Cuica The cuica is a single-head friction membranophone of Brazil. Pictured here are two metal-shelled cuica manufactured by the Latin Percussion company (located in the United States) in the fashion of the highly idiosyncratic Brazilian instrument used in both rural and urban dance ensembles. Arguably one of its most prominent contemporary contexts of usage is in the percussion ensembles (bateria) of Samba schools (escolas de samba), which are a featured element of Carnival celebrations throughout Brazil.

But its distinctive sound can be argued to index Brazil-ness and as a result it is frequently orchestrated into the percussion accompaniment of Brazilian popular music artists and western jazz artists who wish to season their sound with a taste of Brazil. Although manufactured in the U.S., a number of Brazilian companies make similar high-tech models of the cuica.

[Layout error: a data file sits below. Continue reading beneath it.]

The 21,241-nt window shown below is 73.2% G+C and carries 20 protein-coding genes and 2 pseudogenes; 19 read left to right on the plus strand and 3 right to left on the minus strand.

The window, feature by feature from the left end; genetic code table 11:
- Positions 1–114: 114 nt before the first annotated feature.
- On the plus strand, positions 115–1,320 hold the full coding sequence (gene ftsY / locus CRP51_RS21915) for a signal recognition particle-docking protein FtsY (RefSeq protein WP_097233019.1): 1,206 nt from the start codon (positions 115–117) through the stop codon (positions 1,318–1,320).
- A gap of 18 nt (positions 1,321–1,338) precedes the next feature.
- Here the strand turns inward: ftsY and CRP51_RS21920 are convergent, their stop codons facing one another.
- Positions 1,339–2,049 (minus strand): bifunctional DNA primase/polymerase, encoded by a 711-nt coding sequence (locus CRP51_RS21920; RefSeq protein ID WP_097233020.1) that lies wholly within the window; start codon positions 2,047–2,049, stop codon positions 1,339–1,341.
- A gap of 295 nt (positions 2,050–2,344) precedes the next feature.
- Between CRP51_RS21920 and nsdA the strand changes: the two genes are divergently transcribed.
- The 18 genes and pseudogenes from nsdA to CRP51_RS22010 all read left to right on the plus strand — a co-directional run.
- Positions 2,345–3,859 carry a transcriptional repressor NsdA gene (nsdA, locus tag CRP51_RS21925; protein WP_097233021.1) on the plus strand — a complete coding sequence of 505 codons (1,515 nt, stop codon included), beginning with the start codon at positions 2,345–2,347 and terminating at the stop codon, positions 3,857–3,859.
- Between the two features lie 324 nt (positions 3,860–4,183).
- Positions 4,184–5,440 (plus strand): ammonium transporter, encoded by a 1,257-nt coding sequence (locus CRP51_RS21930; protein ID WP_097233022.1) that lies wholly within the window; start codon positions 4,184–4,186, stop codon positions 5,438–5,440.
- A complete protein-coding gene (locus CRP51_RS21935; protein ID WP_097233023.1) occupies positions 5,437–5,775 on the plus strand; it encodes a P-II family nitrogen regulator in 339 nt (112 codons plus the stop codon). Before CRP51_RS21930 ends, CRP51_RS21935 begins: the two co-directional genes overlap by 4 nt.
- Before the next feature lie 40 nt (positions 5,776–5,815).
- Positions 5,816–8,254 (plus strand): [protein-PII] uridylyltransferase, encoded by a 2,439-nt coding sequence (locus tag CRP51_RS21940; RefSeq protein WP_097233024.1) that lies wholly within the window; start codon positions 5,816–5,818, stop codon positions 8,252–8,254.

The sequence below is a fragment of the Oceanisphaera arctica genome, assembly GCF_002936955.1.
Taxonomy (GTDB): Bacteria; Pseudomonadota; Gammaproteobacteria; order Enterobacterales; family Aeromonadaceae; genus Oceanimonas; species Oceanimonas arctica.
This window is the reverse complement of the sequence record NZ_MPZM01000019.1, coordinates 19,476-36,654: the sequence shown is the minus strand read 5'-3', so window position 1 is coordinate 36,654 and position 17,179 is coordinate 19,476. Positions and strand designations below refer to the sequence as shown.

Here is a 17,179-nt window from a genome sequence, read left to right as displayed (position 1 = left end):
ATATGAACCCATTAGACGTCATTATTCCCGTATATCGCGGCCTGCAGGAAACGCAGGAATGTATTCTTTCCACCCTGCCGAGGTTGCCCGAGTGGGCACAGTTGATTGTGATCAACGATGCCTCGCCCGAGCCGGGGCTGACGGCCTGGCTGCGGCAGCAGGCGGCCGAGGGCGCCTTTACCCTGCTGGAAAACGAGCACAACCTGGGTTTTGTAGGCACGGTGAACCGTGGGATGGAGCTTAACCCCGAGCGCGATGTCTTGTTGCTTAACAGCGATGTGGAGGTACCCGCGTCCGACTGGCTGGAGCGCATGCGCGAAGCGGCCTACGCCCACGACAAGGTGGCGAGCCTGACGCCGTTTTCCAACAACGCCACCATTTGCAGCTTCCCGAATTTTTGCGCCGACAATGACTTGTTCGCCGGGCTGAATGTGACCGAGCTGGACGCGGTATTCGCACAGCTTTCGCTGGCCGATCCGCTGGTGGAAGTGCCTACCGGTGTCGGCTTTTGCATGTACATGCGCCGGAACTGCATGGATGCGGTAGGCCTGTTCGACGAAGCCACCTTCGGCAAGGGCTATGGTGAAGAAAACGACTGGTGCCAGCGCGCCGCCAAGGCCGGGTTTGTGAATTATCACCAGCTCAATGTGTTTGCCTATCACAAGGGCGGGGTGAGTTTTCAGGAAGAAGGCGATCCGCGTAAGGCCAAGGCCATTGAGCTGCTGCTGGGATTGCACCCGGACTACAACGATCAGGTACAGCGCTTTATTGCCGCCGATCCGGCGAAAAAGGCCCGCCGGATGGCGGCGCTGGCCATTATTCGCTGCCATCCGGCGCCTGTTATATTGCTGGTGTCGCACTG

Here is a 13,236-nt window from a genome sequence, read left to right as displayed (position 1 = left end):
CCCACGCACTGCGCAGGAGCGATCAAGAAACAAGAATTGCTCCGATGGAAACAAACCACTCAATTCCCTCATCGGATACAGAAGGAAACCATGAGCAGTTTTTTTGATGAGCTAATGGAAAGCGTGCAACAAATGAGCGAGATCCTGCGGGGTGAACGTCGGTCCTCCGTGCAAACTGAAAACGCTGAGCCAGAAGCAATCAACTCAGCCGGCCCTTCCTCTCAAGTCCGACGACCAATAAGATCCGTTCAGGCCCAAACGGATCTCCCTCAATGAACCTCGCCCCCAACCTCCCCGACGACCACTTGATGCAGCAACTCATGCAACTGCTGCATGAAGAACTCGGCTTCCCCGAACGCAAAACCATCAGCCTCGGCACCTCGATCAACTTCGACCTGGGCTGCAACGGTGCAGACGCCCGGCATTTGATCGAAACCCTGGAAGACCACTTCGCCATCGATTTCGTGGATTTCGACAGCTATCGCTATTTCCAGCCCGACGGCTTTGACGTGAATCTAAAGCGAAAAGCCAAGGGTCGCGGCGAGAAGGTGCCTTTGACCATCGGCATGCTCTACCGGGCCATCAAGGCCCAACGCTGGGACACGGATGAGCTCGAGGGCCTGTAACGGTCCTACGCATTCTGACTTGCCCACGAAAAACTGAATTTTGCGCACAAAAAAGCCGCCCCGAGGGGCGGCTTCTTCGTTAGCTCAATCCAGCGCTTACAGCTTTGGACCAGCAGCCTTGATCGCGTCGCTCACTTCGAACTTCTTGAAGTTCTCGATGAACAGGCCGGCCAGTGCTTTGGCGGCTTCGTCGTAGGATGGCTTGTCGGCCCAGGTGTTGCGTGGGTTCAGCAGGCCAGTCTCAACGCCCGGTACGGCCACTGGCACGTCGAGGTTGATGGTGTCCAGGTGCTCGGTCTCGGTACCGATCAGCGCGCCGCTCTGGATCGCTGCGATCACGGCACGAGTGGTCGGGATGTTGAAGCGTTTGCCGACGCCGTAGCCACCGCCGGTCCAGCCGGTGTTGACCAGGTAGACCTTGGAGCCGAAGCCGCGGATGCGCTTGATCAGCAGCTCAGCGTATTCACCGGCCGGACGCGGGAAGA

The shell of the first cuica pictured in the gallery is cylindrical and made of plated sheet metal. Its single mammal-skin membrane is stretched over a flesh hoop slightly wider in diameter than that of the opening in the shell it covers. The drumhead is further tensioned with a heavy metal collar of a slightly smaller diameter than the flesh hoop. This collar has eight piers located around its circumference that accept the top ends of threaded tension rods, which in turn pass through piers on a similar band (a counterhoop) that rests against a ridge in the shell a few inches above the open end of the drum shell. This counter hoop is further secured to the shell with rivets. By turning the bolts at the lower ends of the rods with a key, the amount and evenness of pressure on the membrane can be controlled. In the middle of the drumhead, through a process that involves moistening the membrane before it is attached to its flesh hoop, a nipple is created into which the bulbous head of a bamboo stick is inserted (see the two detail photos). A length of thread is used to secure the bulb in the nipple.